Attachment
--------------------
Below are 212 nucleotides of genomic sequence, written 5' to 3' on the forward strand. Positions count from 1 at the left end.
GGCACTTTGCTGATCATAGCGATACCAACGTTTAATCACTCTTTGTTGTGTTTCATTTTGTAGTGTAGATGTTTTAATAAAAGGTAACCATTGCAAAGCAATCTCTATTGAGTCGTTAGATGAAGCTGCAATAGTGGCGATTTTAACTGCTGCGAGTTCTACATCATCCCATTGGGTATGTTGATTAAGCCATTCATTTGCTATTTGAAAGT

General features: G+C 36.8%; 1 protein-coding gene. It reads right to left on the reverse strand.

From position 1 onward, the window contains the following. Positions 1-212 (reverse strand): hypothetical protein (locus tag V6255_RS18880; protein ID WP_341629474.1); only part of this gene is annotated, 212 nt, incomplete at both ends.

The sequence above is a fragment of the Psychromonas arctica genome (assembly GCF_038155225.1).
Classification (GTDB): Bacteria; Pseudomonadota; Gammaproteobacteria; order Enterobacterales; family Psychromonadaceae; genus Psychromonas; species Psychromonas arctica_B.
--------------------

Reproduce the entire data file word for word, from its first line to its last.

Below are 212 nucleotides of genomic sequence, written 5' to 3' on the forward strand. Positions count from 1 at the left end.
GGCACTTTGCTGATCATAGCGATACCAACGTTTAATCACTCTTTGTTGTGTTTCATTTTGTAGTGTAGATGTTTTAATAAAAGGTAACCATTGCAAAGCAATCTCTATTGAGTCGTTAGATGAAGCTGCAATAGTGGCGATTTTAACTGCTGCGAGTTCTACATCATCCCATTGGGTATGTTGATTAAGCCATTCATTTGCTATTTGAAAGT

General features: G+C 36.8%; 1 protein-coding gene. It reads right to left on the reverse strand.

From position 1 onward, the window contains the following. Positions 1-212 (reverse strand): hypothetical protein (locus tag V6255_RS18880; protein ID WP_341629474.1); only part of this gene is annotated, 212 nt, incomplete at both ends.

The sequence above is a fragment of the Psychromonas arctica genome (assembly GCF_038155225.1).
Classification (GTDB): Bacteria; Pseudomonadota; Gammaproteobacteria; order Enterobacterales; family Psychromonadaceae; genus Psychromonas; species Psychromonas arctica_B.